Toughie 750

Toughie No 750 by Micawber

A Very Good Friday

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BD Rating – Difficulty ****Enjoyment *****

Welcome to the first holiday weekend of the year and we are treated to a splendid Toughie by Micawber who for me if one of the finest of the new setters on the block. Our genial setter produces lovely clues, some with a topical bias and some that make you smile. Quite a few cryptic definitions in today’s puzzle, so a little thinking outside your Easter egg box may be required.

Please leave a comment telling us what you thought. You can also add your assessment by selecting from one to five stars at the bottom of the post. Favourite clues are highlighted in blue.

Across

1a    Current international movements a response to ‘One good turn deserves another’? (5,5)
{TRADE WINDS} We start today with a double cryptic definition. The first refers to currents blowing toward the thermal equator and deflected westward by the eastward rotation of the earth, the second suggests swapping turns, but you need to pronounce the second word as if it has a “y” in the middle

6a    Knock back brandy and stuff (4)
{CRAM} The name of a sort of brandy is reversed to give something that means to stuff.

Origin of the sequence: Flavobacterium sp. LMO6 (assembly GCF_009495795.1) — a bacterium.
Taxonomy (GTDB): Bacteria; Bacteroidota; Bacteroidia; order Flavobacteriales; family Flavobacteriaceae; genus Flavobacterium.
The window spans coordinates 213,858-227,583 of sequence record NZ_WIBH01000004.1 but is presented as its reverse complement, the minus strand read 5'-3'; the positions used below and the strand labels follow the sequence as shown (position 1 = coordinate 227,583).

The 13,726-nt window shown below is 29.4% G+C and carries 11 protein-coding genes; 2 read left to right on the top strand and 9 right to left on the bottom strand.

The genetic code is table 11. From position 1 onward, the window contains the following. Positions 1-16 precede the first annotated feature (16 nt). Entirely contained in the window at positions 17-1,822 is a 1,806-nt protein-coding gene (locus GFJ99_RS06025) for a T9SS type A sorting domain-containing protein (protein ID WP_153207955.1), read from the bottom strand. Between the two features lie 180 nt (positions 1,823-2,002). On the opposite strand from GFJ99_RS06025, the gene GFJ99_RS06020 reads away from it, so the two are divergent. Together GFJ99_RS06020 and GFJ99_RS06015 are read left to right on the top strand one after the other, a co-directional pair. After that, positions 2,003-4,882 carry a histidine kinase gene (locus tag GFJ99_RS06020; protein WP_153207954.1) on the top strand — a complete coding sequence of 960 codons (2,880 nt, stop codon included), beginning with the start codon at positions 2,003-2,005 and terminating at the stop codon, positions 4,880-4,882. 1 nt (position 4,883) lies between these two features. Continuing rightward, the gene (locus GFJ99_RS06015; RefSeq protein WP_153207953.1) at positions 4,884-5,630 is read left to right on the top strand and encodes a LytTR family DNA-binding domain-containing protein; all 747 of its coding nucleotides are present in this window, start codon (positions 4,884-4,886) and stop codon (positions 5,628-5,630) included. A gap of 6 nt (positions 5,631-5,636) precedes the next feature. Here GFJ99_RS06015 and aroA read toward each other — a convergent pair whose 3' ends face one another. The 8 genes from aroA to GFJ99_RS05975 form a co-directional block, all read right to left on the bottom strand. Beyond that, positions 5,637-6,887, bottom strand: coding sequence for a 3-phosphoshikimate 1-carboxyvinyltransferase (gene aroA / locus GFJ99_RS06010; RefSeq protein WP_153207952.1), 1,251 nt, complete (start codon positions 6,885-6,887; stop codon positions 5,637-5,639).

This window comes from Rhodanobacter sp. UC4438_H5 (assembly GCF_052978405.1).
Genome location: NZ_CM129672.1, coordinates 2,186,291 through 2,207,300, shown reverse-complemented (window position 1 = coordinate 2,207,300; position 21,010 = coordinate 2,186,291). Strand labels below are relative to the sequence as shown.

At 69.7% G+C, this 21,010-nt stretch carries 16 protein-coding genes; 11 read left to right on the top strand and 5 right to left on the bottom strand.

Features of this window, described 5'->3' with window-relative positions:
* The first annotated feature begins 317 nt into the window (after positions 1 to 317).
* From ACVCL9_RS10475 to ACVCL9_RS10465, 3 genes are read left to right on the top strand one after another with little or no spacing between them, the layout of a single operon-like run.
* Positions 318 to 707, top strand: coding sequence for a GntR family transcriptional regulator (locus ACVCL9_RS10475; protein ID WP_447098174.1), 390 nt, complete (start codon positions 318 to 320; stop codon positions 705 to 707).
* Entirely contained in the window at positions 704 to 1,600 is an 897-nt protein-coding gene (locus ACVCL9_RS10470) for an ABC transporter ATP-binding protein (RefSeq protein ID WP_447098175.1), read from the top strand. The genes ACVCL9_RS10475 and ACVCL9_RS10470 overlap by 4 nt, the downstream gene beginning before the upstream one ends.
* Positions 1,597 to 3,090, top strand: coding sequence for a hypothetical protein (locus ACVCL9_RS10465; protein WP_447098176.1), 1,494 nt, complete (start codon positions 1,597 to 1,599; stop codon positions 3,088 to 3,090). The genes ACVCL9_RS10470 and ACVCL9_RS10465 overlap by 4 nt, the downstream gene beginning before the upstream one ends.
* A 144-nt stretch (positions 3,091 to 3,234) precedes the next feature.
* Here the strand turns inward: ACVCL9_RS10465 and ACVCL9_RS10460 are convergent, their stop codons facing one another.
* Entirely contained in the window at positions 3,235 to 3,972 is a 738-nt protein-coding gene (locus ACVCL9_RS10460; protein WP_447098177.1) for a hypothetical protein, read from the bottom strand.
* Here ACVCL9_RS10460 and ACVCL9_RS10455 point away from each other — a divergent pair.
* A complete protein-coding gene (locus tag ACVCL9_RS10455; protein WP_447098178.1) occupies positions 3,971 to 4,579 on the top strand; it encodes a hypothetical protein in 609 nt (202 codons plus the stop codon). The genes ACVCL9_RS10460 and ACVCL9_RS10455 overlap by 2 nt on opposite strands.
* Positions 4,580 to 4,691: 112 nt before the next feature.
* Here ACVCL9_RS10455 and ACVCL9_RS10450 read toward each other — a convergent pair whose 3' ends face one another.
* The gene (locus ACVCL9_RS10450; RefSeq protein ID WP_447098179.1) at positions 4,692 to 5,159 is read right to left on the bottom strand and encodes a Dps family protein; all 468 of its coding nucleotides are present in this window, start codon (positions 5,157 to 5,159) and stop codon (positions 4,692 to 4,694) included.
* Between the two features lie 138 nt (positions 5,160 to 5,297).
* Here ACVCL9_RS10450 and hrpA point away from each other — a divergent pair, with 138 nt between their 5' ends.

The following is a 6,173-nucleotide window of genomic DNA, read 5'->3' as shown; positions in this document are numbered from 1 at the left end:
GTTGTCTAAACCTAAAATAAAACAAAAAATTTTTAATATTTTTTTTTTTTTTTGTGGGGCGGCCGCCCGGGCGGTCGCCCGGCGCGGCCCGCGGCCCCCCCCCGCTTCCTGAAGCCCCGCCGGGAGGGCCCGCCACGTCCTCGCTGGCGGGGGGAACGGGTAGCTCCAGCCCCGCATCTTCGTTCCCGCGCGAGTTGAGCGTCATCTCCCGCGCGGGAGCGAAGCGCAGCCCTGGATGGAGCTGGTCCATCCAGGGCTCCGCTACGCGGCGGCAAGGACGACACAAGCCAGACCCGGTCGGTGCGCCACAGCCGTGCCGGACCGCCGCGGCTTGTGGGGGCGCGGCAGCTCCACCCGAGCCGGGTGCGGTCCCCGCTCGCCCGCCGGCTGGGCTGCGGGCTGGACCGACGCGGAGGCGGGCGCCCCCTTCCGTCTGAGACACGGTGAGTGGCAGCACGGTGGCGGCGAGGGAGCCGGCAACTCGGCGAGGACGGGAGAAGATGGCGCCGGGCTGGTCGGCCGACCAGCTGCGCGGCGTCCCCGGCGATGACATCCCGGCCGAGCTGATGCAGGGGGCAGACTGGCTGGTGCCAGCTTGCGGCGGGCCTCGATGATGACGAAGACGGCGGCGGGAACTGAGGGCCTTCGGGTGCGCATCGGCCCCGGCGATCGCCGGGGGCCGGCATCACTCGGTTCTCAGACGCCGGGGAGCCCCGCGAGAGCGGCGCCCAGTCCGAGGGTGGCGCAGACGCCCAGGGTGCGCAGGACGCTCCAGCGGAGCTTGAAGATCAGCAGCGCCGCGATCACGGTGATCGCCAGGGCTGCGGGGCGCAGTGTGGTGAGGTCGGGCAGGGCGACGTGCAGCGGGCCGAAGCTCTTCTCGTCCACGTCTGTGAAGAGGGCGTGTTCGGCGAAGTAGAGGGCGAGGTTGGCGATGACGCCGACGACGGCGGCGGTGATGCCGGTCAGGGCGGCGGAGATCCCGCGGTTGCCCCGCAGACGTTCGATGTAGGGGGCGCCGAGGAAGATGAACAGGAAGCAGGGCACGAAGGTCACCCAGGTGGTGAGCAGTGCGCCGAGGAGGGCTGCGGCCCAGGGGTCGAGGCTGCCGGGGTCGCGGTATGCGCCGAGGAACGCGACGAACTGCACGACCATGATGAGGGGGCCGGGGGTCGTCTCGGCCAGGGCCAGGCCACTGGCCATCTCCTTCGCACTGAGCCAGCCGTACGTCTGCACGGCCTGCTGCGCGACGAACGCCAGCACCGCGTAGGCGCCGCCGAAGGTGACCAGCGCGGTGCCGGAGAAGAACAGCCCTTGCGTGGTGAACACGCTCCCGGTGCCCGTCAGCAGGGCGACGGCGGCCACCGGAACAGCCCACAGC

9a    Making money, millions, thanks to Sarkozy’s investment in fossil fuel (10)
{COMMERCIAL} Inside a type of fossil fuel goes M (millions) plus how Nicolas Sarkozy says thanks gives you a word that means cash generating.

10a    And I forgot to mention — liberal unionist got in (4)
{PLUS} The definition in this clue is “and”. An abbreviation meaning something added has L (liberal) + U (unionist) inside.

12a    A sacrifice, to marry sadly without love (6)
{MARTYR} A word that refers to a sacrifice is an anagram of TO MARRY minus O (love).

13a    Risk to make peace? (8)
{ENDANGER} Something that means to risk is cryptically described (3,5) as being to make peace, i.e. not to continue with hostility or rage.

15a    Not a screwball sitcom, funny about heartless men of letters (6,6)
{COMPOS MENTIS} A Latin phrase that means sane, not deranged is an anagram (funny) of SITCOM with a word that is cryptically defined as ‘men of letters’ [imagine if Rufus had put this part of the clue in one of his puzzles, what would he be referring to?], minus its middle letter (heartless)

18a    Signal of everyone staying at home? (7,5)
{TRAFFIC LIGHT} A phrase for a type of signal is the description of the bank holiday roads when nobody is going out.

21a    See you around Thursday (in passing) (2,3,3)
{BY THE BYE} A phrase that refers to in passing is an expression that means “See you” or “Farewell” around TH (Thursday).

22a    I’ve a ghostly air, perhaps to transfix (6)
{IMPALE} How a ghost would describe itself, when fused together, provides a word meaning to transfix.

24a    Instrument of ivory with note missing (4)
{OBOE} A type of musical instrument is found by taking O (of) and adding a word that means ivory minus N (for note).

25a    E.g. hock, lip or cheek as basis for recipe? (5,5)
{WHITE SAUCE} The basis for many dishes in cookery is revealed by identifying the type of wine that hock is and adding to it a word that means impertinence.